The month of February is the designated month to celebrate Black History. This is the time where black Americans adorn their dashiki’s, Kente cloth and view movies and documentaries about the struggle for equality. Black History month triggers a stronger sense of pride in African Americans due to the accomplishments of those who fought for change. I am truly grateful for the civil rights leaders and activists who made it possible for me to have equal rights in America. Although I must say that pride, culture and self-respect should not be celebrated one month out of a year.
I’m laughing right now… I feel like a major league athlete with seconds left on the game clock in a championship game. There is an ominous hush over the crowd in anticipation of what will happen next. In this case what I will say next! Many will not agree or like what I pen next but I’m entitled to my feelings and opinion. As a Christian and a writer I will write just that regardless of the backlash.
Quite a few use Black History month as a time to alienate other races and impose a sense of entitlement. Supposedly they feel African Americans are deserving of certain things due to the struggles of our fore fathers. The African American community has come a long way but at the same time we are hypocritical and ignorant to the fact that we have earned and taken our rightful seat in society. If you want a better position in society, you must earn it! Don’t expect it to be handed to you! My mother always told her children… “No one is going to hand you anything in life. You must go out and get it for yourself.” There are no reparations for slavery, no forty acres and a mule and if you are waiting for the voyage back to Africa let me make you aware of a fact. Africans do not consider “Black Americans” as Africans! We are called “White” in Africa. They have more respect for Caucasian Americans than Black Americans. I’m the ex-wife of a Nigerian prince of the Yoruba tribe and have been told this by many Africans and have been referred to as such constantly. As you may have noticed by now, no special privileges have been offered to you because there is a black president. It is us as a race who continue to oppress ourselves by failing to take advantage of the benefits obtained and allowing ourselves to be overwhelmed with complacency.
Black history month should not be used as a reason to turn up our noses at other races and cultures. I view Black history as American history; Civil Rights is a time to be recorded in American History. Once we as a country see and treat it as such the division among races will dissipate. I refuse to be a part of this separatist mentality and I know there are some of you who feel the same way. While we honor Black Americans who fought for us to have equal rights, lets honor the White Americans who fought as well. I honor the following Caucasian Americans for their role in the civil rights movement.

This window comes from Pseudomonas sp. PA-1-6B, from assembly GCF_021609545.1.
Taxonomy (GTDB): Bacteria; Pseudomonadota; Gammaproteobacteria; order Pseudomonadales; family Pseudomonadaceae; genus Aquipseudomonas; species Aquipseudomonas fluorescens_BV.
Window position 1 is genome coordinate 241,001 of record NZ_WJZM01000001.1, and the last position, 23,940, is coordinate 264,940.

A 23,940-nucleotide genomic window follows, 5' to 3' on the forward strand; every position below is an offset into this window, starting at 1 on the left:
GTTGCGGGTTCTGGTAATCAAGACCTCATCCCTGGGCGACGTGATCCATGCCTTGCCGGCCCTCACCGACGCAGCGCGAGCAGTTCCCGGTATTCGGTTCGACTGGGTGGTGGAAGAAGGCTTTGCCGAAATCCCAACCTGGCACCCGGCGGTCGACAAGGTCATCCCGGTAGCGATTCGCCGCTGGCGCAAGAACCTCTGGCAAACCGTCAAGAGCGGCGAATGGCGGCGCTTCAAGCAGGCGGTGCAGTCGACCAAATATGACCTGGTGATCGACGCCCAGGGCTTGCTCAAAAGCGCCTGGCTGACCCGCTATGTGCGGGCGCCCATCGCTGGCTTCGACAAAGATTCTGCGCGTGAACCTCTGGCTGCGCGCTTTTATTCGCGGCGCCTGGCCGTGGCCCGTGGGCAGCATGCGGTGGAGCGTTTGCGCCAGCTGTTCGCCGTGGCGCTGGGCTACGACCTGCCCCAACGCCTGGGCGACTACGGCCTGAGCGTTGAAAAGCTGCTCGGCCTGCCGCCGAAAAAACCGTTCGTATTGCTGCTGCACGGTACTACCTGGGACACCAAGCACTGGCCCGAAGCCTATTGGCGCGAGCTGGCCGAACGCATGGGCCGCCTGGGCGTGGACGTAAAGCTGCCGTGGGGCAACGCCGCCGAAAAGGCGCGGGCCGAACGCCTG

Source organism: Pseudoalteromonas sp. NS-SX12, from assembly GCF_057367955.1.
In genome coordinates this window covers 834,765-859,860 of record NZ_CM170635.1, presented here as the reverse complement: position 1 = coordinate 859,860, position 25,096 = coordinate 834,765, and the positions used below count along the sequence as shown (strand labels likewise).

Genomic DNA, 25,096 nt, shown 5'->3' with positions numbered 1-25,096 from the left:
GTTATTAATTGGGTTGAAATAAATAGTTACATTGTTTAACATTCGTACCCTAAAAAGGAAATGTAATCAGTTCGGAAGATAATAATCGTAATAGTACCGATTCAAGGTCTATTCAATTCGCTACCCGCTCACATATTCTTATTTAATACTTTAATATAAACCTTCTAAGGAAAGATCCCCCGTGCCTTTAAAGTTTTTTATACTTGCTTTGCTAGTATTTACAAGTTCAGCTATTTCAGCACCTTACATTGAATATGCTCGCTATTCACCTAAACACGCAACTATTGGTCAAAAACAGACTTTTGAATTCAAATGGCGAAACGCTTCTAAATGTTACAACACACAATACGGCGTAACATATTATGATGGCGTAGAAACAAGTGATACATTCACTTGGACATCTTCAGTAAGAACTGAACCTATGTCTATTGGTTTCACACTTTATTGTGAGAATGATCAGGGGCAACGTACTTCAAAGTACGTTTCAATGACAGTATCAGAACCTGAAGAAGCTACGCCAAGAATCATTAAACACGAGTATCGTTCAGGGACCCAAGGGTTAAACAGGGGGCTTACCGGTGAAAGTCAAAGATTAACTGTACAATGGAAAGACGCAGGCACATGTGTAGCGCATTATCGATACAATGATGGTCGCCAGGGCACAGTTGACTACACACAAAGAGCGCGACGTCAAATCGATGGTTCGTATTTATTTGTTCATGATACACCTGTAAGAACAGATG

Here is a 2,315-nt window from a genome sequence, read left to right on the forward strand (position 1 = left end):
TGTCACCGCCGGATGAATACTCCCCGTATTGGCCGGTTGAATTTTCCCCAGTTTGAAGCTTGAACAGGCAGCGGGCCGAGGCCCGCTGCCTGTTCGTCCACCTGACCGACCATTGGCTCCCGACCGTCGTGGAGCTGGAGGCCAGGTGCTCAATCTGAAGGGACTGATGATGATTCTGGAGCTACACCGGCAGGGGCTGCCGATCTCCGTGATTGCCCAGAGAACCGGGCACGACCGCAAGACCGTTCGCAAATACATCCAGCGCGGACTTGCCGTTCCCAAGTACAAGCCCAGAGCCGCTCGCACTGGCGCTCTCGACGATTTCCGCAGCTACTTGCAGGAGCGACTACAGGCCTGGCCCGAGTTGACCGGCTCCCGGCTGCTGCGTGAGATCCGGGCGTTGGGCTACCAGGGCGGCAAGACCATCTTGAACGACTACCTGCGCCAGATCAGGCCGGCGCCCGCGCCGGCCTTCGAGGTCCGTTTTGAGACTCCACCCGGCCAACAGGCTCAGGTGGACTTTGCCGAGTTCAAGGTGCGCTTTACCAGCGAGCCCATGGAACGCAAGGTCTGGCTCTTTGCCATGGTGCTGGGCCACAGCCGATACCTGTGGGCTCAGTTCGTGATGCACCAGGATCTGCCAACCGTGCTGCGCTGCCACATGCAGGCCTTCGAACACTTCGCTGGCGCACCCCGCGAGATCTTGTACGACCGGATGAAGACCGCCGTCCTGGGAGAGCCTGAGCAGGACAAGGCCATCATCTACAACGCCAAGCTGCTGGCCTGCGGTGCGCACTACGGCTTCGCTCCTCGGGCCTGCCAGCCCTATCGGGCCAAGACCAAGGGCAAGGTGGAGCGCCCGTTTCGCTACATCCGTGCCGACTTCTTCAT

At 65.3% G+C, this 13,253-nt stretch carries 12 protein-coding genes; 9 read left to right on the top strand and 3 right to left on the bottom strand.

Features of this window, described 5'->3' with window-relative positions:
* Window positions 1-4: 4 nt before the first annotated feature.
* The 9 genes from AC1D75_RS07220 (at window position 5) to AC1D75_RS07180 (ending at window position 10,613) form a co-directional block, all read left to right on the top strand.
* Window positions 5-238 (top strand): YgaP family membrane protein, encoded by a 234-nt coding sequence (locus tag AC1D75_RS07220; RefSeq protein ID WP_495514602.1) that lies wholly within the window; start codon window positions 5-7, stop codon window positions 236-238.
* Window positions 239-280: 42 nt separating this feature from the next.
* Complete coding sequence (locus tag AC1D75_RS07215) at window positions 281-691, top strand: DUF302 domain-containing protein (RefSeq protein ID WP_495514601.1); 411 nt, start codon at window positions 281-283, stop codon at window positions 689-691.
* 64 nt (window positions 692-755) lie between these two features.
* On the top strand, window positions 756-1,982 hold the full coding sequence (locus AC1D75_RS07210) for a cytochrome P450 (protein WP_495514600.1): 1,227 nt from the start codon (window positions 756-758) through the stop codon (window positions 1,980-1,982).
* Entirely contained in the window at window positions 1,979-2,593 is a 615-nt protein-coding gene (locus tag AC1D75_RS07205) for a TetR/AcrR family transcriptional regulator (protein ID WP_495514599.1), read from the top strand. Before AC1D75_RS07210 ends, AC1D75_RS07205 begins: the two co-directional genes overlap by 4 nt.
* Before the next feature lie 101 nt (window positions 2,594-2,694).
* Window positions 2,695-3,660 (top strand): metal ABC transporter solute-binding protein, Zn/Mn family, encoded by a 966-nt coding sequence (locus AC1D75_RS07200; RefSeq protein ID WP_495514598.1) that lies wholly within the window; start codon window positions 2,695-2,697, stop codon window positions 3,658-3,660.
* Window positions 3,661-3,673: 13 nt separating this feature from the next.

- Viola Liuzzo– Mother of 5 shot dead at the age of 39 while shuttling fellow activist to the Montgomery Airport after the “Bloody Sunday” march. She worked with Martin Luther King Jr. assisting with coordination and logistics.
- President Dwight Eisenhower– Used federal troops to assist the “Little Rock Nine” in 1957. With the Civil Rights Act of 1957, Eisenhower’s administration became the first since Reconstruction to pass civil rights legislation.
- Michael Henry Schwermer & Andrew Goodman– Congress of Racial Equality (CORE) field workers killed in Philadelphia, Mississippi, by the Ku Klux Klan in response to their civil rights work, which included promoting voting registration among African Americans, most of whom had been disenfranchised in the state since 1890.
- President John F. Kennedy and Robert Kennedy– June 11, 1963, President Kennedy spoke to the nation in a televised address to ask for support of the civil rights bill. He said, “We are confronted primarily with a moral issue. It is as old as the scriptures and is as clear as the American Constitution. The heart of the question is whether all Americans are to be afforded equal rights and equal opportunities.”
- First Lady Eleanor Roosevelt– She fought hard for legislation against lynching and lent her presence and support to the NAACP’s art exhibit on the problem. She challenged the segregation ordinance when at a convention in Birmingham in 1938. And when the Daughters of the American Revolution barred black opera singer Marian Andersen from performing at Constitution Hall, she withdrew her membership and told the nation why in one of her columns.
The list goes on and on!!! Just as I have done my research, I urge you to educate yourself about Black History in its entirety. This is important information!!!
How can we as a people continue to excel to great heights, if we continue to look in the rear view mirror instead of focusing on the road that will lead to a better future. America is multi- cultural melting pot, every day I wake up and see the beauty of this country through the diversity of its people. As a proud African American or Black woman which ever term you choose to use to describe my ethnicity. I really don’t care because my ethnicity alone does not determine who I am as a person. I am an American who refuses to hate or punish another person because of the fear and ignorance of another. This has been going on since the beginning of time. It can stop if we choose to take steps as a people to make a change. May this article be seen as my first step! What will be your first step towards change?